HLSL to GLSL Source Converter

DirectX and OpenGL use different shading languages, which share a lot in common, but sometimes differ substantially. For cross-platform applications, maintaining two versions of each shader is time-consuming and error-prone. Diligent Engine uses HLSL2GLSL Converter that allows shader authored in HLSL to be converted into GLSL source. Since no intermediate representation is used, all tools available for HLSL shader development, analysis and optimization can be used directly, while GLSL source is automatically generated from HLSL shaders.

Conversion details

Please visit this page for the full list of supported language features.

Requirements

The converter supports HLSL5.0, all shader types (vertex, geometry, pixel, domain, hull, and compute) as well as most of the language constructs. There are however few special requirements that must be met in order for the HLSL source to be successfully converted to GLSL:

  • Inputs to a vertex shader may have ATTRIBn semantic, where  n defines the location of the corresponding GLSL input variable ( layout(location = n)). For any other input semantic, the converter automatically assigns input location
  • Inputs of a subsequent shader stage must be declared in exact same order as outputs of the previous shader stage. Return value of a function counts as its first output.
    • The converter parses all input and output arguments (including structure members) in the order of declaration and automatically assigns locations to every argument. To make sure that input and output locations match, the arguments must be declared in exact same order. For the same reason, if an argument is not used by the shader, it still needs to be declared to preserve original ordering.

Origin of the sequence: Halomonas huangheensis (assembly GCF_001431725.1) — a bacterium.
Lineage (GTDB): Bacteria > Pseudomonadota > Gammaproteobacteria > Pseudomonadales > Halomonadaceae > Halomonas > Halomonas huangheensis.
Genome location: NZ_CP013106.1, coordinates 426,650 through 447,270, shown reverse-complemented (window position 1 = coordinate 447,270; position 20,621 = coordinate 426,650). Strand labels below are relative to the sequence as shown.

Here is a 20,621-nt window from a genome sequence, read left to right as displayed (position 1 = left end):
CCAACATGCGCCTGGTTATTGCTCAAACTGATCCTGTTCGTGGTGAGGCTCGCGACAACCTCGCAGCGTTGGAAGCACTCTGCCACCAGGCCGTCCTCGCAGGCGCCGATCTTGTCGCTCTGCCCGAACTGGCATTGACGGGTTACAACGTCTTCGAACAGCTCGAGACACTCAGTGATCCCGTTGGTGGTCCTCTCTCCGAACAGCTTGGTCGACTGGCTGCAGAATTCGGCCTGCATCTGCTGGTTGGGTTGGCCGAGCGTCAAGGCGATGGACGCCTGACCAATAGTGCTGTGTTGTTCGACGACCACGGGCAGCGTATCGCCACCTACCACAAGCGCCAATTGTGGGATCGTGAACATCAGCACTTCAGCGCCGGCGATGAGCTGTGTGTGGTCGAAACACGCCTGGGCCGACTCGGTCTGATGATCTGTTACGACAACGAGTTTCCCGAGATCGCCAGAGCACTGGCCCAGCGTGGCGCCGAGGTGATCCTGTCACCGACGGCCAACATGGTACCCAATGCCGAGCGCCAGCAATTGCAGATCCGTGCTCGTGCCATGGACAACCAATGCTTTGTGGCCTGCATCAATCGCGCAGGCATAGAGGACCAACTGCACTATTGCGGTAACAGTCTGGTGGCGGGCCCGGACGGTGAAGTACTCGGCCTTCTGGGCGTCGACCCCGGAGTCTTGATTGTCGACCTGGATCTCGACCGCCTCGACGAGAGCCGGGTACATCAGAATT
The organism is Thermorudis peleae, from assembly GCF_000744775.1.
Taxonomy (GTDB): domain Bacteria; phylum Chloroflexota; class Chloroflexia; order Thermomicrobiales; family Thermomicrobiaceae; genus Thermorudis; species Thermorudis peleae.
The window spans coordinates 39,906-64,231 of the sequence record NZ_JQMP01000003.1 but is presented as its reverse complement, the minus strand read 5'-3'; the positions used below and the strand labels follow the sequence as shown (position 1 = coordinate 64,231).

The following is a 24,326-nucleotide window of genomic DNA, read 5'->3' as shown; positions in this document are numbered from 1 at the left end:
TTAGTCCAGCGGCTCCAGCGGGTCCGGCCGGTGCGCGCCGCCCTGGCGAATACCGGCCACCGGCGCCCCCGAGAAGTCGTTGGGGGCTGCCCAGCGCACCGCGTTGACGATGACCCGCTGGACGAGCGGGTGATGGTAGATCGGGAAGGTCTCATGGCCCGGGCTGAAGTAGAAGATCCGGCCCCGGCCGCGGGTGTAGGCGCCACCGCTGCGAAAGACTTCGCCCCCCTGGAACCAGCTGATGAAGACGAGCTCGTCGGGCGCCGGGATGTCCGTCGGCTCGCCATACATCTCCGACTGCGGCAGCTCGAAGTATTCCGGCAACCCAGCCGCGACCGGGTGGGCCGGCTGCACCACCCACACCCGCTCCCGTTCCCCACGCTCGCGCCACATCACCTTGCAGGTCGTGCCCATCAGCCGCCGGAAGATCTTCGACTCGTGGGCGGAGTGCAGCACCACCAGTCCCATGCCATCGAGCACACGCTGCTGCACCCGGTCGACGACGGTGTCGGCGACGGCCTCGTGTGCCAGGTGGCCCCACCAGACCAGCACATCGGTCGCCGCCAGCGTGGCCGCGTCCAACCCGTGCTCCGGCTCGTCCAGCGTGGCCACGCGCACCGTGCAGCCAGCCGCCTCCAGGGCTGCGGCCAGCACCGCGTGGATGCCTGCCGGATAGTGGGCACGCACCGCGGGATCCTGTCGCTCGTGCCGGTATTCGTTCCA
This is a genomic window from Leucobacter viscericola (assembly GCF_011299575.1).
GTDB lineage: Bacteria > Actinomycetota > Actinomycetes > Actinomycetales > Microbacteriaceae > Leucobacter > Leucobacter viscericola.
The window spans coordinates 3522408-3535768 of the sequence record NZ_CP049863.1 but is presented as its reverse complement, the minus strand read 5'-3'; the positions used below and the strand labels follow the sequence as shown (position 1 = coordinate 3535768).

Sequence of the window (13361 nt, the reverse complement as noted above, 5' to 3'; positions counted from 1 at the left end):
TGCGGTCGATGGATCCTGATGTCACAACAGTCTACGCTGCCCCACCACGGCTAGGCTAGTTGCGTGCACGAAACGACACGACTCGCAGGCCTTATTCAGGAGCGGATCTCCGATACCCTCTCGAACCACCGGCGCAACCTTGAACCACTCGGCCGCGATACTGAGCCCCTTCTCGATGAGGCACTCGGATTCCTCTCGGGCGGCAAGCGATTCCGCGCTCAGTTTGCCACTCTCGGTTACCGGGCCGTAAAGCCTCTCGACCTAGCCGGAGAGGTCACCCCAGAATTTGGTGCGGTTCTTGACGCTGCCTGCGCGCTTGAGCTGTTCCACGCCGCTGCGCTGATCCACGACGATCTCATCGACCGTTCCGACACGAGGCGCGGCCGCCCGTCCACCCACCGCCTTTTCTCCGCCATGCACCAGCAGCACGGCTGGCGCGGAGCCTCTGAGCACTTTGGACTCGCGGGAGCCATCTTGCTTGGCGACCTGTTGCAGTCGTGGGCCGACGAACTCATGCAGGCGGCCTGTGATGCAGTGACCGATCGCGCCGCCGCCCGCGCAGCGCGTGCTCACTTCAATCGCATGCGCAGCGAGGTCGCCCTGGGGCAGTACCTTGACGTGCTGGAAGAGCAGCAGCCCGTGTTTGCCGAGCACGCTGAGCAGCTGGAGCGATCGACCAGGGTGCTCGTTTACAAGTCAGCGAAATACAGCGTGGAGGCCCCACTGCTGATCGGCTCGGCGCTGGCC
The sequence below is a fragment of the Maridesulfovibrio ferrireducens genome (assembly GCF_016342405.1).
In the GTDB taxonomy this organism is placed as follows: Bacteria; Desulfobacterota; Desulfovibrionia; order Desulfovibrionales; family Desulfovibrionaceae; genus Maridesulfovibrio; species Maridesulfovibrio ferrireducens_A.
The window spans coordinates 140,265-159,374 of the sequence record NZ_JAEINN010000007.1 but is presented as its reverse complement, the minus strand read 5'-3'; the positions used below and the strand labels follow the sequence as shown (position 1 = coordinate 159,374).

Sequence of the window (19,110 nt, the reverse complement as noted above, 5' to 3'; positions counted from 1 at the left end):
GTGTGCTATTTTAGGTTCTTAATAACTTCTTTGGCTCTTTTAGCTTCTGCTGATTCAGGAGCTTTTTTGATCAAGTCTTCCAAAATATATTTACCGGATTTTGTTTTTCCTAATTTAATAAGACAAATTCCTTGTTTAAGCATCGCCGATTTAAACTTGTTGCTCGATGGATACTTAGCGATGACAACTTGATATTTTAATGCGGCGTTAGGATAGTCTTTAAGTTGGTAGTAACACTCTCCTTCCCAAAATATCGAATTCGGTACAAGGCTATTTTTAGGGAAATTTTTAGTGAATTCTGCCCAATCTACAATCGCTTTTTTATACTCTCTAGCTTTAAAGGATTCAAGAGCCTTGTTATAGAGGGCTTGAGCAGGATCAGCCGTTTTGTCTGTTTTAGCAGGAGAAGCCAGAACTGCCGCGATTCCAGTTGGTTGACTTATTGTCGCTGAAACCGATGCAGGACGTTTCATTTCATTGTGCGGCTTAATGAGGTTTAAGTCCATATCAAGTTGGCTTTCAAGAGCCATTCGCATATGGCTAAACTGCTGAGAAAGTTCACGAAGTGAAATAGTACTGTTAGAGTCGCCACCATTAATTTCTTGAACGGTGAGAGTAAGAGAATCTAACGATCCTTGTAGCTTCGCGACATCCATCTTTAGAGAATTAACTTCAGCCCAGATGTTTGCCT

The code snippet below gives examples of supported shader declarations:

  • When tessellation is enabled in OpenGL, partitioning as well as output patch topology are defined by the tessellation evaluation shader (domain shader) rather than by the tessellation control shader (hull shader). As a result, the converter cannot generate GLSL code without using special hints. To indicate missing attributes, the following specially formatted comment should be added right on top of the domain shader entry function:

    For example, the following is a valid domain shader declaration:
  • Geometry, Domain and Hull shaders must be defined in separate files
  • GLSL allows samplers to be declared as global variables or function arguments only. It does not allow local variables of sampler type.

Textures and samplers

The following rules are used to convert HLSL texture declaration into GLSL sampler:

  • HLSL texture dimension defines GLSL sampler dimension:
    • Texture2D         sampler2D
    • TextureCube       samplerCube
  • HLSL texture component type defines GLSL sampler type. If no type is specified, float4  is assumed:
    • Texture2D<float>            sampler2D
    • Texture3D<uint4>            usampler3D
    • Texture2DArray<int2>        isampler2DArray
    • Texture2D               →    sampler2D